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Vedantu layoffs add another 400 to the list of unexpectedly unemployed

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Vedantu layoffs add another 400 to the list of unexpectedly unemployed

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Vedantu Layoffs: In two rounds of retrenchment in a single month, Vedantu has fired over 600 employees, which is equivalent to the layoffs at rival edtech startup Unacademy, which cut its workforce by 10 percent in April.

Edtech unicorn Vedantu has laid-off 424 employees or 7 percent of its 5,900-strong workforce, expecting scarcity of capital in the upcoming quarters due to a tough external environment.
This is the edtech unicorn's second successive round of layoffs, with 200 employees let go of earlier in May.
Vedantu co-founder and CEO Vamsi Krishna offered an explanation for this "gut-wrenching" and "difficult" decision through a blog post, in which he said, "There is no easy way to say this but I am truly sorry ... Also remember, this is not your fault and it's not happening because of anything you did or didn't do."
Vamsi Krishna blamed the ongoing war in Europe among other factors for "one of the toughest decisions" he has had to make in the past many years.
On Thursday, IPO-bound automobile marketplace Cars24 fired close to 600 employees citing poor performance, and not owing to any cost cuts, and said it is a "business-as-usual, performance-linked decision that happens every year".
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"War in Europe, impending recession fears, and Fed rate interest hikes have led to inflationary pressures with massive correction in stocks globally and in India as well. Given this environment, capital will be scarce for upcoming quarters," said Vamsi Krishna.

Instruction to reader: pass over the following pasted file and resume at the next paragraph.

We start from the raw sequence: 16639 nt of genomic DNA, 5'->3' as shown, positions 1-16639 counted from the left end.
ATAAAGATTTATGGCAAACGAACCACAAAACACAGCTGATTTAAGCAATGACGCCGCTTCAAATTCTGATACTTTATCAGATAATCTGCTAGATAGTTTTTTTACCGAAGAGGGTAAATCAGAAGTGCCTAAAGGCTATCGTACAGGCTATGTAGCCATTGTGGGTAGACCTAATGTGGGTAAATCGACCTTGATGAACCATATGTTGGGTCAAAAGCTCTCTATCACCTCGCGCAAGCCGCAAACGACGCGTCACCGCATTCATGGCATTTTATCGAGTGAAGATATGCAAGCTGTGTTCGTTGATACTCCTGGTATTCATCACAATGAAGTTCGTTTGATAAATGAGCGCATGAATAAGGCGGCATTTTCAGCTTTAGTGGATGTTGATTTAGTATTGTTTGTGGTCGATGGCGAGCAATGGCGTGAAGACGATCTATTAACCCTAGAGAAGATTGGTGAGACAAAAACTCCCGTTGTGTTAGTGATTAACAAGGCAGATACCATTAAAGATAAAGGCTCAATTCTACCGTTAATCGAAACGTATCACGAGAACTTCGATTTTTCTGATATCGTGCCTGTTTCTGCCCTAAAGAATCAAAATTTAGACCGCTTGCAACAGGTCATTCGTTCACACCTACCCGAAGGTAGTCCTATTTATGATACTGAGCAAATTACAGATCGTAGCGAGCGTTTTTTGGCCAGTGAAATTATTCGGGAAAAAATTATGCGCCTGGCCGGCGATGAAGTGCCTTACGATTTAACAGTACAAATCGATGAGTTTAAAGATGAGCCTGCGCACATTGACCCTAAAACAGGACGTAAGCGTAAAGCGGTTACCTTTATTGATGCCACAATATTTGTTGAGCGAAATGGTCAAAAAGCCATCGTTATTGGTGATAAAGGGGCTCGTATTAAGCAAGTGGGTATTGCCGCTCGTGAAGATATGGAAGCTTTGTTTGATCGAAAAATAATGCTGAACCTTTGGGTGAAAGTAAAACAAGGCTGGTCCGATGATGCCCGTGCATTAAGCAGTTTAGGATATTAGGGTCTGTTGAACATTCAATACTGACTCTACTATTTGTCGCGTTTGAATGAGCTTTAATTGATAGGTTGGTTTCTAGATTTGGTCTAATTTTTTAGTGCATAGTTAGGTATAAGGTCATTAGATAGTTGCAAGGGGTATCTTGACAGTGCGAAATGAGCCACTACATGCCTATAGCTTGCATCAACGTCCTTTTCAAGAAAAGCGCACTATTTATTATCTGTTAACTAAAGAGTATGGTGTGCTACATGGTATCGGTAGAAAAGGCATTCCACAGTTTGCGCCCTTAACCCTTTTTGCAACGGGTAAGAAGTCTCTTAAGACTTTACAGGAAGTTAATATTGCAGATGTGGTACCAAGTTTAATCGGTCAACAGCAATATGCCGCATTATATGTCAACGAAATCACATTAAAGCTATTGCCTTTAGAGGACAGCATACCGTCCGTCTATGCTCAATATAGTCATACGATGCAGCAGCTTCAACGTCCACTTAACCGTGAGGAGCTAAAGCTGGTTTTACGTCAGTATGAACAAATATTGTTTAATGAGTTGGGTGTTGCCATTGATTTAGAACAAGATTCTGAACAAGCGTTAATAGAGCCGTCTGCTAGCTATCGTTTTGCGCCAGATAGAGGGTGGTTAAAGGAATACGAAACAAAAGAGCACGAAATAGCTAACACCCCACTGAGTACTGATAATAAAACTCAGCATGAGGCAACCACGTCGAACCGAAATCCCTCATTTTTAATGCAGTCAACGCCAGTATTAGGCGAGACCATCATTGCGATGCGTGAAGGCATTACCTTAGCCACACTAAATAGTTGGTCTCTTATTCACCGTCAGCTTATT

"With COVID tailwinds receding, schools and offline models opening up, the hyper-growth of 9X, Vedantu experienced during the last two years will also get moderated," Krishna told employees in the blog post.
Given the uncertainties of the outside world and tightening of capital availability, Krishna justified the layoffs by explaining that it is important to build a capital runway for at least 30 months.
"The result is, that a few teams and projects will have to be deprioritized and in the process, a few of our Vedans will be let go as well," said Krishna in the blog post.
He also sought to assure his employees that no more layoffs are in the offing. "Please note that this is a one-time activity with no further cycles. From now on, we focus on growth and efficiency," he added.
However, that doesn't change the fact that these layoffs appear to be an industry-wide trend, in which many edtech startups have fired hundreds of their employees just this year. On the other side of the coin, employees of some company have quit in the hundreds over policy decisions.
Tough Lessons For India's Edtech Startups In Post-Pandemic Era
Vedantu was the third edtech startup that entered the unicorn club in 2021 along with Eruditus and UpGrad. The company also has plans of launching its initial public offering (IPO) in 2023-24.
In two rounds of retrenchment in a single month, Vedantu has fired over 600 employees, which is equivalent to the layoffs at rival edtech startup Unacademy, which cut its workforce by 10 percent in April.
"Based on the outcome of several assessments, a small subset of employee, contractor, and educator roles were re-evaluated due to role redundancy and performance," an Unacademy spokesperson had said at the time, adding, "The vast majority of roles impacted has been a result of that process, and the efficiency we aim to drive in the broader business."